Nunavik LHCs

Nuvummi LHC Ivujivik

Nuvummi LHC of IvujvikIvujivik, meaning "Place where ice accumulates because of strong currents" in Inuktitut, is an Inuit community in the territory of Northern Quebec.  The community is located on the shores of the Hudson Strait approximately 62°25'0" N, 77°54'30" W.  As of 2006, the population of Ivujivik was 349.  Nuvummi Landholding Corporation of Ivujivik will be the owner of approximately 524.9 km2 and will have specific rights, responsibilities and controls over 4,576.3 km2 of Category II lands.

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Roughly 2000 km north of Montreal, Ivujivik is Quebec's northernmost village. Nestled in a small, sandy cove, the village is surrounded by imposing cliffs that plunge into the tormented waters of Digges Sound. This is the place where the strong currents of Hudson Bay and the Hudson Strait clash. During particularly strong tides, hapless animals are even known to have been crushed between violent movements of sea ice. On the Ungava Plateau which crowns the cliffs around Ivujivik, the only plants which stubbornly cling to the rocky tundra are lichen.


The landholding corporations are legal entities created as non-profit associations under section
5 of the Land Regime Act, and governed by said Act, the JBNQA and the Quebec Companies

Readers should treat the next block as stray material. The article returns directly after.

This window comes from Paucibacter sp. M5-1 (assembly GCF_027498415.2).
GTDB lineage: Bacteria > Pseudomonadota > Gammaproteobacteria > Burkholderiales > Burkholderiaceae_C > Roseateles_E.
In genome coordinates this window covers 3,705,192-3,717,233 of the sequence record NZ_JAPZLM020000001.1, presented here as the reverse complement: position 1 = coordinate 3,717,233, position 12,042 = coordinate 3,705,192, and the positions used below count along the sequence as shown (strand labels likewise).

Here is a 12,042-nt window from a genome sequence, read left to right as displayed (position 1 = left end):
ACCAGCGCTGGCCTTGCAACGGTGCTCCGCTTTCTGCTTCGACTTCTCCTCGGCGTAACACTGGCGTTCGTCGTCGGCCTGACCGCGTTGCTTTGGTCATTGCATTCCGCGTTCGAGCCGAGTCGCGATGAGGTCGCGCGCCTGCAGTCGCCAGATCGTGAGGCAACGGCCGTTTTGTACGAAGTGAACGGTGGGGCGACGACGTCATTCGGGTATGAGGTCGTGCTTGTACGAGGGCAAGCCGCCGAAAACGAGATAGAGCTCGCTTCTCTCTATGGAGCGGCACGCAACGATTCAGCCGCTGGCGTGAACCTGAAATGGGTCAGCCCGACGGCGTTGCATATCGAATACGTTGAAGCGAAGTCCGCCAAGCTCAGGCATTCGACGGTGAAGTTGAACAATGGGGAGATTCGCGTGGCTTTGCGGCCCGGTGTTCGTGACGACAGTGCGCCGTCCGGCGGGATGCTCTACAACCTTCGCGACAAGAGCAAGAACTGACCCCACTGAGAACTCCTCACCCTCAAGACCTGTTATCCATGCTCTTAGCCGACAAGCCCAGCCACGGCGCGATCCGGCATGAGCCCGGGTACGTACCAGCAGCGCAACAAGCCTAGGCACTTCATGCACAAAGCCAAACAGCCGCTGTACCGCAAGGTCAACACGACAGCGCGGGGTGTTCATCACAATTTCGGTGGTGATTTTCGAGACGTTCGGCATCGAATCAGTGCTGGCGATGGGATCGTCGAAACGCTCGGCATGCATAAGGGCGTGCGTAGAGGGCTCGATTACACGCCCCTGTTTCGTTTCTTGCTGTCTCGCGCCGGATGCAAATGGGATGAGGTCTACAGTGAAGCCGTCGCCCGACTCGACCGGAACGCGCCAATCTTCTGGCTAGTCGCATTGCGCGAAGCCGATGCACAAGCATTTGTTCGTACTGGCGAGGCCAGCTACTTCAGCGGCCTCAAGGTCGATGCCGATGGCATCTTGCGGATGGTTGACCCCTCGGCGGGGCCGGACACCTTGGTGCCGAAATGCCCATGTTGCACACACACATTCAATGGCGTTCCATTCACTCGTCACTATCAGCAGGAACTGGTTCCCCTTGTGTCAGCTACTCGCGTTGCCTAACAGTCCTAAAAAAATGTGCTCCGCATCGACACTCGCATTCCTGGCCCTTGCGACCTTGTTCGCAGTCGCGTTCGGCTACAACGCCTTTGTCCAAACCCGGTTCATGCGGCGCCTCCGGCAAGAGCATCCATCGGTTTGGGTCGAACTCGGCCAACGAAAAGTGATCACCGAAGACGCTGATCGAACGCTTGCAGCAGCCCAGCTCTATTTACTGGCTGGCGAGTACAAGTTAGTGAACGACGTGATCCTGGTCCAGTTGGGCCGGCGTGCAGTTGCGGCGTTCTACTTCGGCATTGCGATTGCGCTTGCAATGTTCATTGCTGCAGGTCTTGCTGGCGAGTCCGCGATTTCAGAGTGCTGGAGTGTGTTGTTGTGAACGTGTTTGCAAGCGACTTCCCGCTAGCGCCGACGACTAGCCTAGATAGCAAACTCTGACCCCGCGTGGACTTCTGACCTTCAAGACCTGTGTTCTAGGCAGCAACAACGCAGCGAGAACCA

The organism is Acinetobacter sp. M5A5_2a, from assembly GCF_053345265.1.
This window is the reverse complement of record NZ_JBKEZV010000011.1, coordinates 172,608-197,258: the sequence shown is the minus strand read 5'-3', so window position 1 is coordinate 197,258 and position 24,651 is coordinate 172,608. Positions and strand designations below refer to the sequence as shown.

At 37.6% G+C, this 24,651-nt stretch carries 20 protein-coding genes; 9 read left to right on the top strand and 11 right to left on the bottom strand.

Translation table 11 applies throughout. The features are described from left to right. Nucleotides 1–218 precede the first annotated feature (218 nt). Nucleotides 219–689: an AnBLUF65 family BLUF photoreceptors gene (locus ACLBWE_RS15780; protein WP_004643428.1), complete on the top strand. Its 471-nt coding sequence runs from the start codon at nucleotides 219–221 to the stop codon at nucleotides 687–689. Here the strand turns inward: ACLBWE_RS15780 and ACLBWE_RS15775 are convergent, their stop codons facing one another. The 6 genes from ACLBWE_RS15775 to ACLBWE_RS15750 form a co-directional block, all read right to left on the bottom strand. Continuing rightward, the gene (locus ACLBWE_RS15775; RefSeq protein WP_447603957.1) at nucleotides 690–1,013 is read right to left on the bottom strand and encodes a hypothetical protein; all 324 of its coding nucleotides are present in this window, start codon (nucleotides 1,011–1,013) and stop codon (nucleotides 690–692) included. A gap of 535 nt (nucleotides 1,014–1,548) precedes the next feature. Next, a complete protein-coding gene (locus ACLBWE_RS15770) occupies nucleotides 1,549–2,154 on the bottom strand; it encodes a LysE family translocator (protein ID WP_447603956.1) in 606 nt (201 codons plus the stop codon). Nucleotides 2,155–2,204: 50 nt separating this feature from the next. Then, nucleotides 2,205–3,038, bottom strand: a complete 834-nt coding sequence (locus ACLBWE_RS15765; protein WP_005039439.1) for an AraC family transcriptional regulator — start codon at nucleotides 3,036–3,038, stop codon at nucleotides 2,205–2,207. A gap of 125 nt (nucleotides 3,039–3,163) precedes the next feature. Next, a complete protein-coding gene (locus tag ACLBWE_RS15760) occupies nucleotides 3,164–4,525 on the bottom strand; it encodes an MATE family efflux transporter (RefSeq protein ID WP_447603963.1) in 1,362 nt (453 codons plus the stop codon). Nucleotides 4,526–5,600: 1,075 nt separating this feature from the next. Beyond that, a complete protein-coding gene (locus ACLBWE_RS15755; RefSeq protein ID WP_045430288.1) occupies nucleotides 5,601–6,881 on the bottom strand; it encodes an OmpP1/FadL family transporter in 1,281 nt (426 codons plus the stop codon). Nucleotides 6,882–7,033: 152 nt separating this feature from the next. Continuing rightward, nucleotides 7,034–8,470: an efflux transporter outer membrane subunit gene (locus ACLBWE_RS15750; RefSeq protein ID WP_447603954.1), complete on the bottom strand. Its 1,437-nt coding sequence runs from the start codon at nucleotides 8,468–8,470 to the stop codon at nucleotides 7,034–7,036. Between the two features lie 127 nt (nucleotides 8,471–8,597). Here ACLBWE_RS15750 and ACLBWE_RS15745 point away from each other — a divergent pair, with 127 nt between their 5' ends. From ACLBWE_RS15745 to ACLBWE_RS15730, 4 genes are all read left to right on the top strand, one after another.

The membership of the landholding corporations is composed of the beneficiaries affiliated to
their respective communities. They are therefore ethnic bodies that serve community interests.

The internal structure of the landholding corporations is governed by By-laws duly adopted by
the members of the corporations. Thus, they can establish a Board of Directors composed of 3
to 12 members (according to the need of the communities) elected for a two (2) years term.
Among such directors, an executive committee is instituted with functions relevant to the
presidency, vice-presidency, secretarial and treasury of the organization.

The Board of directors has general administration powers, which include the power to hire staff
members, adopt by-laws, signing contracts, commit financially, etc., while bearing in mind their
general mandate, which is the pursuit of benefits for their respective communities.

Their principal duties and powers originate from the Land Regime Act and from the Act
respecting Hunting, Fishing and Trapping in the James Bay and Northern Quebec territories and
Chapter 3 of the JBNQA regarding eligibility of JBNQA beneficiaries. In addition, various
environmental laws allow landholding corporations to make representation to environmental
review boards created by the JBNQA.

They can be involved in profitable activities by incorporating subsidiary companies, even in
partnership with outside organizations, other landholding corporations or individuals.

Local landholding corporations are also responsible for the maintenance and updating of their
respective enrollment beneficiary list, among which amounts are proportionally allocated from

Board of Directors
Ali Qavavauk
Charlie Tarkirk
Quiluginaq Alaku
Quitsaq Tarriasuk
Adamie Kalingo (President)
Aadamie Ainalik (Vice-President)
Philip Audlaluk (Secretary)
Philip Audlaluk (Treasurer)
General Manager
NameAlicie Simigak
Contact Information
Postal CodeJ0M 1H0
Subsidiary Companies

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